State should look for ways to invest its budget surplus
Whenever there’s a government budget surplus like Minnesota’s in 2022, there’s the question of what to do with it.
The idea of giving money back to taxpayers is almost always suggested. There’s some logic behind it. People reason that it’s taxpayer money and that taxpayers should therefore get it back.
They could do whatever they want with it. They might put it toward a long range investment like a down payment on a home or a college education.
Then again they might just spend it on something like a bigger home entertainment center or a vacation to a distant city. They might blow it at a casino.
Why should public officials concern themselves with how people might spend a tax refund?
They should because of the multitude of good ways the money could be spent if it gets held over. There are many unmet needs in society, needs that could be addressed with money from a surplus.
One valuable place to invest money would be public education. Schools have to depend strongly on their local tax bases, which can make it difficult to keep down class sizes, offer more elective courses and replace old buildings.
When something is good for kids, we should spend money on it if there’s any way to afford the cost.
Kids are the future. They’re the ones who will take care of us someday when we’re in assisted living or nursing homes. There’s nothing more important than kids.
A second idea for investment, one that could also help children and families, is affordable housing.
More should be done to empower cities and towns to build new housing additions with affordable homes. There should be a return to the mid 20th century standard of three bedroom ramblers, ones that measure about 1,200 square feet on the main floor.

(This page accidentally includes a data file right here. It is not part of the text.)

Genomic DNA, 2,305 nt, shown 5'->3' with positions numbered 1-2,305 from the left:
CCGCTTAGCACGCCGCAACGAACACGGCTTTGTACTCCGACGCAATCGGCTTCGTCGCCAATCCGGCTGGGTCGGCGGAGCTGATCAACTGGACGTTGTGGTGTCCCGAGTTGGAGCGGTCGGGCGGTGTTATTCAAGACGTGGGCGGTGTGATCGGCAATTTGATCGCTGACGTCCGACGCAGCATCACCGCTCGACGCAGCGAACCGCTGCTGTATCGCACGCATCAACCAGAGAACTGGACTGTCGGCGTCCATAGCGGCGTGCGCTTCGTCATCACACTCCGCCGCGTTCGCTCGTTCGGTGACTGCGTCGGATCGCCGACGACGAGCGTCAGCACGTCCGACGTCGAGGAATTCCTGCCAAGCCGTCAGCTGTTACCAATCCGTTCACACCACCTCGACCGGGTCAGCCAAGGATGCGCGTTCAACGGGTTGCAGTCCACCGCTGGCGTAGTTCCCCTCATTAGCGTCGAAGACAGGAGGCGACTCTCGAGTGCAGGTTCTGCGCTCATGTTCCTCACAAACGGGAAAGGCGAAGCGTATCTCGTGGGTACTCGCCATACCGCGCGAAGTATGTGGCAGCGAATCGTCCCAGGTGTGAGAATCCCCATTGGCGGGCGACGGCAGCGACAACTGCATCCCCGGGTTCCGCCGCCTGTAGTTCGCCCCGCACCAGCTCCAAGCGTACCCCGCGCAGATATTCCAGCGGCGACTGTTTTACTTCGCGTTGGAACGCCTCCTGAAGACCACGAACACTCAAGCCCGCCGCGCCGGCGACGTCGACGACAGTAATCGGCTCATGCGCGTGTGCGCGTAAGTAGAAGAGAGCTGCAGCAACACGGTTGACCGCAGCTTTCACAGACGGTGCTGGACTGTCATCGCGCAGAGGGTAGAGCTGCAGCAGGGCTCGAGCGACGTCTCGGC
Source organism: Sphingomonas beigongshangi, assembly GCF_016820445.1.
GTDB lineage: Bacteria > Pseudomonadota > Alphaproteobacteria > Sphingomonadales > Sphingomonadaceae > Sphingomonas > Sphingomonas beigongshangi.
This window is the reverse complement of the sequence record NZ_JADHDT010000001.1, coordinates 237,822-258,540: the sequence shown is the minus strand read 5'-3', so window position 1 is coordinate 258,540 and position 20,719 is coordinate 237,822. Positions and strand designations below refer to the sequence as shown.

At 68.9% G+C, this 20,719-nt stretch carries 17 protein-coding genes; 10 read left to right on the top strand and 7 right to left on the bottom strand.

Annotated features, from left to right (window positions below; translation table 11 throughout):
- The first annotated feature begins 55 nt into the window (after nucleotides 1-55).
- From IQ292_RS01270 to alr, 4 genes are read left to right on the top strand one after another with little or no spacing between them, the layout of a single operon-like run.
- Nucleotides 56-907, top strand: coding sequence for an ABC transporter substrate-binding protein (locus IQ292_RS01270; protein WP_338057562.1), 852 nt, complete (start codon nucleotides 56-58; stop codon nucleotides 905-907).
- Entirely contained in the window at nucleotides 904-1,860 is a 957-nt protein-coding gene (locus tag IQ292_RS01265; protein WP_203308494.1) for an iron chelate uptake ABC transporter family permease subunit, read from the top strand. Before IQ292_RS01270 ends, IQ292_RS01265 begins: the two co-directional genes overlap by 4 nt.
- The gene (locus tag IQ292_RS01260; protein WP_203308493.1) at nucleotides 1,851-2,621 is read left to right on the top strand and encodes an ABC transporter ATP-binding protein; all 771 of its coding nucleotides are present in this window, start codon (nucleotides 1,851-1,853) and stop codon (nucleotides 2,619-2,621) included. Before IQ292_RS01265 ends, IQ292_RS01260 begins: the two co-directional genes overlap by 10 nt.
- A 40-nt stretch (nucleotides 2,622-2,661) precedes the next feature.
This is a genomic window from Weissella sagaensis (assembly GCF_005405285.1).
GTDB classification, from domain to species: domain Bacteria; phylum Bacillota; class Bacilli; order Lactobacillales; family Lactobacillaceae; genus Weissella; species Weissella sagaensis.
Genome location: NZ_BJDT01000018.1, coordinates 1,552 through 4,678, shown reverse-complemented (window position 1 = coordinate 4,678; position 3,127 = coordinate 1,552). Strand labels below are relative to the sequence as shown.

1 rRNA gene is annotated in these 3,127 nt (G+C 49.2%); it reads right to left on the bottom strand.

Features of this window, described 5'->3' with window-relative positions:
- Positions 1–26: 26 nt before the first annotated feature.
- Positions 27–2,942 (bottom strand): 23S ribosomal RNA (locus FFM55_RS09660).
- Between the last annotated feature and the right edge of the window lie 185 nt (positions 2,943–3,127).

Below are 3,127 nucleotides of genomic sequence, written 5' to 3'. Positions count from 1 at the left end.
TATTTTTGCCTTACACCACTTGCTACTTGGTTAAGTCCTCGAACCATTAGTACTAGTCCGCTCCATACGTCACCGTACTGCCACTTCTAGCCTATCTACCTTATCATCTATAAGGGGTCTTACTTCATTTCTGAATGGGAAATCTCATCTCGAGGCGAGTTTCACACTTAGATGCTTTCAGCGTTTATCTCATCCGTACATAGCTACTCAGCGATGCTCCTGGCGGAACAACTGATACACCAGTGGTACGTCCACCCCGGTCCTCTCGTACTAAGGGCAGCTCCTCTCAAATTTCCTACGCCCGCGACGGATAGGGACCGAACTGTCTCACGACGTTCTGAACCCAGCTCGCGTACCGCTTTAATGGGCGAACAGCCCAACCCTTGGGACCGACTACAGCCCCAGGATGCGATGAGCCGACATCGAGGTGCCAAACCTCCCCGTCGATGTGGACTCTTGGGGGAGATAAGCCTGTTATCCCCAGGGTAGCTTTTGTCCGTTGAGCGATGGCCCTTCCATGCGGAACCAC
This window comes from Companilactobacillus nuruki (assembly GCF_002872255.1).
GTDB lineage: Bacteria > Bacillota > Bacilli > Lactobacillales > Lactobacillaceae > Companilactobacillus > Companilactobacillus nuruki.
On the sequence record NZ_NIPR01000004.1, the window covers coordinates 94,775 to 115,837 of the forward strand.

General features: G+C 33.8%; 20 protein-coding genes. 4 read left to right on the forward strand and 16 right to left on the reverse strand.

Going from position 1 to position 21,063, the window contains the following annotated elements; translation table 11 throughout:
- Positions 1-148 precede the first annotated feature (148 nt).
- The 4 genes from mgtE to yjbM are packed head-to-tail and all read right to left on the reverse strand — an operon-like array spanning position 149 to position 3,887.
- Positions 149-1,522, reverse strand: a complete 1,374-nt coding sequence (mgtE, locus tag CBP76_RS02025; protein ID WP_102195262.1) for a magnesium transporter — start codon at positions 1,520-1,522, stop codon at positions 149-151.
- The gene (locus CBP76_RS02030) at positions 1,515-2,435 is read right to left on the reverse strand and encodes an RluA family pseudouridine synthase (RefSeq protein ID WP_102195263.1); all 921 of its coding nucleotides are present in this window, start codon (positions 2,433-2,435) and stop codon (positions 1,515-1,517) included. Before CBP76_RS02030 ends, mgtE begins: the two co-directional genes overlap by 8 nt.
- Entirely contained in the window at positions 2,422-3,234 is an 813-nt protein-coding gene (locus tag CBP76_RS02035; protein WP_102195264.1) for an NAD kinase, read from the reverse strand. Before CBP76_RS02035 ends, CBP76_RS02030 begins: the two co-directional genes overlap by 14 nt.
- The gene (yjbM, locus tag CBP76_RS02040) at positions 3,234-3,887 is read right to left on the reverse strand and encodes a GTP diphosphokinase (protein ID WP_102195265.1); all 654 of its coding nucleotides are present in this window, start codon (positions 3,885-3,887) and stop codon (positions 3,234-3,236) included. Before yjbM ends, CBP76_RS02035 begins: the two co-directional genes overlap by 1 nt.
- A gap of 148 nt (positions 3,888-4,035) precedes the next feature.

A basement with escape windows could be used to create a fourth bedroom, maybe even a fifth. It could be a comfortable family sized home for people with moderate expectations who focus on needs rather than wants.
That could be encouraged through housing grants for affordable home construction. Another possibility would be to expand state programs under which agencies buy homes, fix them up and sell them to low to moderate income owners.
Education and housing are just two of many ways to invest surplus dollars. There’s also something to be said for not spending the surplus all at once, for simply holding onto it and gradually spending it down.
A true fiscal conservative should see value to having a tax levy that remains stable over the long term. That can happen by factoring in a surplus. It could lead to a series of very minimal tax increases.
We have to ask what’s worse. Is it worse to deny tax relief?
Or is it worse to give it out and then have to take it back through higher taxes when budget factors swing the other way?
A strong case can be made that it’s better if taxpayers never see the money. It means that they’re less likely to be burdened later with substantial tax increases.
Minnesota’s state officials should carefully weight all options for the current budget surplus. They shouldn’t automatically cave in to short term public opinion.
— Jim Muchlinski is a longtime reporter and contributor to the Marshall Independent